EH Light


Whatcha Reading List, 2007-08

20 Sept., 2010: Clint writes: Okay, I'll start. I'm nearing the end of Doig's other book that Marcia Mason recommended last summer, This House of Sky. I'm not enjoying it as much as The Whistler, but am finding it a good read. I can relate to a lot in the story of his 'bringing up.' There are a lots of common elements in the sheep herding communities of Montana and the dairy farming regions of Pennsylvania. His Grandmother's skills at boy-rearing were quite similar to my own mother's. When his hair stood stubbornly on end his Grandmother made a skull cap of her silk stocking which he used to train his locks. My mother did the same thing and I can remember sleeping in it weeks on end. His adjustment to moving from rural schools to a city one were not unlike mine changing schools in the other direction. He had Hutterites for neighbors; I had Amish and Mennnonite. As I did, he had a gifted teacher who touted Latin as a way to improve one's understanding of English grammar. Etc.

11 Oct., 2010. From Elaine: I've gotten back into Tamim Ansary's Destiny Disrupted, A History of the World Through Islamic Eyes and feel as though a light has been turned on. He writes well as he describes how the Mediterranean World of Greeks and Romans centered around water born trade coexisted with the Middle World (separated from the Eastern World of China) centered around land trade routes. His description of the origins of Islam with its emphasis on building a community show a basis for current Muslim preference for the union of church and state.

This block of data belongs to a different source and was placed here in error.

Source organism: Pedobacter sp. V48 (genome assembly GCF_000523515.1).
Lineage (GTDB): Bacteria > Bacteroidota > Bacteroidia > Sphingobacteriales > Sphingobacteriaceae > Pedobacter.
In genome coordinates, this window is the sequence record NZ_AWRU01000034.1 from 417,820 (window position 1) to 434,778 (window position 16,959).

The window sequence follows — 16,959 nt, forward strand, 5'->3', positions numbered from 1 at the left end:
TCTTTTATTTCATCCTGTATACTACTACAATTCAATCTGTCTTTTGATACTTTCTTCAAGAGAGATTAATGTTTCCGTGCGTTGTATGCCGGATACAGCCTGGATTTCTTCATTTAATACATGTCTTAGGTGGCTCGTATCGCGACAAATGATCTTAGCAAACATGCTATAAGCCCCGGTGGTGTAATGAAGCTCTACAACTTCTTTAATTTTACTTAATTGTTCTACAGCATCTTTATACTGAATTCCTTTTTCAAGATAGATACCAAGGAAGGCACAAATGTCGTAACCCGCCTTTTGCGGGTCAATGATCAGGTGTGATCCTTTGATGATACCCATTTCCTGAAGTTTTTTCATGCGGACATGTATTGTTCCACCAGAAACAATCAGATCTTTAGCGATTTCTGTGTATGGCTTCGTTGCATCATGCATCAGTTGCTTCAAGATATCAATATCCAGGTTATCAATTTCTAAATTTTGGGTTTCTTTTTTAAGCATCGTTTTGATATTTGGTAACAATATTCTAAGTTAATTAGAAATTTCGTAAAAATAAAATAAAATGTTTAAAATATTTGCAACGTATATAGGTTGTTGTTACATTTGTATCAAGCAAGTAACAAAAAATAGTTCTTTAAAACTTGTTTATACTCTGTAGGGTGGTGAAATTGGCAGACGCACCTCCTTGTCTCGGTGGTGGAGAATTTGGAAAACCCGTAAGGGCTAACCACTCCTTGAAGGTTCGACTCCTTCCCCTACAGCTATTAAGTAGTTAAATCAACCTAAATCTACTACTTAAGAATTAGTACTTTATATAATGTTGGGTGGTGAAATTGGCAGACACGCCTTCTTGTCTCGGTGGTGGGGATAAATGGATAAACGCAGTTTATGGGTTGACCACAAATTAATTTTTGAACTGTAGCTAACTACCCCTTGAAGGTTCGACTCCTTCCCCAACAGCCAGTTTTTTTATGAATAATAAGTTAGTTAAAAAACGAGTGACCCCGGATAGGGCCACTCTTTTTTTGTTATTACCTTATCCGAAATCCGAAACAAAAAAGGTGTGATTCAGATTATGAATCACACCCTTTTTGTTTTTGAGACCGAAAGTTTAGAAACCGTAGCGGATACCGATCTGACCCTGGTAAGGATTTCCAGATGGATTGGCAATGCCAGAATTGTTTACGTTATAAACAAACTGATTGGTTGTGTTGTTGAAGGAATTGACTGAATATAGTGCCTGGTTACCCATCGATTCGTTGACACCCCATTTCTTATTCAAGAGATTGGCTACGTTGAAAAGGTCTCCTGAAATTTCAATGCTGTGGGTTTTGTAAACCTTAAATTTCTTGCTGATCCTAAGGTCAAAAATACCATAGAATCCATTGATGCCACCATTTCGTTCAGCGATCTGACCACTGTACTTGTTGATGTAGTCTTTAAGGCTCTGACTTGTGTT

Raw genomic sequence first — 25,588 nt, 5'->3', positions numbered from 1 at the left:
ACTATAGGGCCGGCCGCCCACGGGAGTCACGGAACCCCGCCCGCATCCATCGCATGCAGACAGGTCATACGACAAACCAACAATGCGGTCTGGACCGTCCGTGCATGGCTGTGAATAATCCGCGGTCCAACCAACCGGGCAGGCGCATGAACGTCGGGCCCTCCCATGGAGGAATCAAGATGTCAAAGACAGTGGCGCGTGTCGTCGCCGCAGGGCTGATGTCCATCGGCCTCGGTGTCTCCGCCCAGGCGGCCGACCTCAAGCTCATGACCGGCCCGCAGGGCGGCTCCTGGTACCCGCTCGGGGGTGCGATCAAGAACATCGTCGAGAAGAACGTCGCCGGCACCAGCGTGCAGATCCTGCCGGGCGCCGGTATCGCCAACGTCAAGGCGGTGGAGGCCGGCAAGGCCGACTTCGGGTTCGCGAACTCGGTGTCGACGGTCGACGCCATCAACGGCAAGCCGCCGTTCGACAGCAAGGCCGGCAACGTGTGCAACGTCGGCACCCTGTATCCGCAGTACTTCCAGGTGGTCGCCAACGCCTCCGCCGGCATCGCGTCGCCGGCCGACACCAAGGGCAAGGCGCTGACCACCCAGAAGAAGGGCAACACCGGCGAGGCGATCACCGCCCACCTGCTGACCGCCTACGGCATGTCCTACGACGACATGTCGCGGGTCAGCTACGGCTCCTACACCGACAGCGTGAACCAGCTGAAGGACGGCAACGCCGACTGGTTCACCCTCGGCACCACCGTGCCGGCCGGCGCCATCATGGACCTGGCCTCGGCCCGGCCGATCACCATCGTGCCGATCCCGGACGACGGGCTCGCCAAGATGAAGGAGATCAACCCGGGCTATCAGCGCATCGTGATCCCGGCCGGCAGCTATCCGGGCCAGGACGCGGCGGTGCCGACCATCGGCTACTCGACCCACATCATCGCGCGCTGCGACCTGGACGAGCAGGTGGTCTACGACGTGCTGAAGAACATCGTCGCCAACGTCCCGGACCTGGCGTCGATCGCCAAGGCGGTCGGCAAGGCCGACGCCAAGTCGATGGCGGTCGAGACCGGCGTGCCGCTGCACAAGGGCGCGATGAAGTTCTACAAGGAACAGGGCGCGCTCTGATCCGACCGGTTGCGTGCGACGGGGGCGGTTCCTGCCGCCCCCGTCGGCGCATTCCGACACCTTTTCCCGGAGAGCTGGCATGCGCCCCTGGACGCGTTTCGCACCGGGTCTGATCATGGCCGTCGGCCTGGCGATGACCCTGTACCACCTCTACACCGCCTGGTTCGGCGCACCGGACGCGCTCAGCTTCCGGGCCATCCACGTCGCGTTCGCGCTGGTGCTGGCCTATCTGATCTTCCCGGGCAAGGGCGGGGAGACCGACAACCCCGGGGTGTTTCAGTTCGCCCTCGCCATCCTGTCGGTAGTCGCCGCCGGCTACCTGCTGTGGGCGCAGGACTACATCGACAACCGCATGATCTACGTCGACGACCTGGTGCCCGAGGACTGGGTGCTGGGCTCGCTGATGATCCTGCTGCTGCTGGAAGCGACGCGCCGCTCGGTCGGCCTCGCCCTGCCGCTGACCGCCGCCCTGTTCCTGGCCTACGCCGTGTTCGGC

Elaine Wildman

19 Nov., 2010. Clint again: Those who read Jared Diamond's Guns, Germs and Steel and last summer's 1421 would surely enjoy Ian Morris' Why the West Rules--for Now: The Patterns of History, and What They Reveal About the Future. Just don't expect a single answer to the question implied in the title.

29 January, 2011. JoAnne Bollinger contributes:

"Safe Passage" by Ida Cook is a rather unbelievable, nevertheless true, tale of two sisters who became opera fanatics in pre-war England. As a result of the connections they made in the music world, they became involved in spiriting refugees out of Europe. Written by one the sisters, the book would appeal to anyone who loved the opera stars of the first half of the 20th century, or who is interested in the lead-up to WWII. Although Cook was a writer of romance novels (!), the writing is curiously flat for a tale of such passion and adventure, but the story more than compensates. Be sure to read the one by Ida Cook -- there are several "Safe Passages" out there. Also a quick read.

17 February, 2011: Clint notes: If you missed the news article about the lawsuit faced by Kathryn Stockett, author of The Help, you can read the New York Times article by Clicking

Incidentally, a movie based on The Help is scheduled to start filming in Mississippi this summer as a Google search will reveal.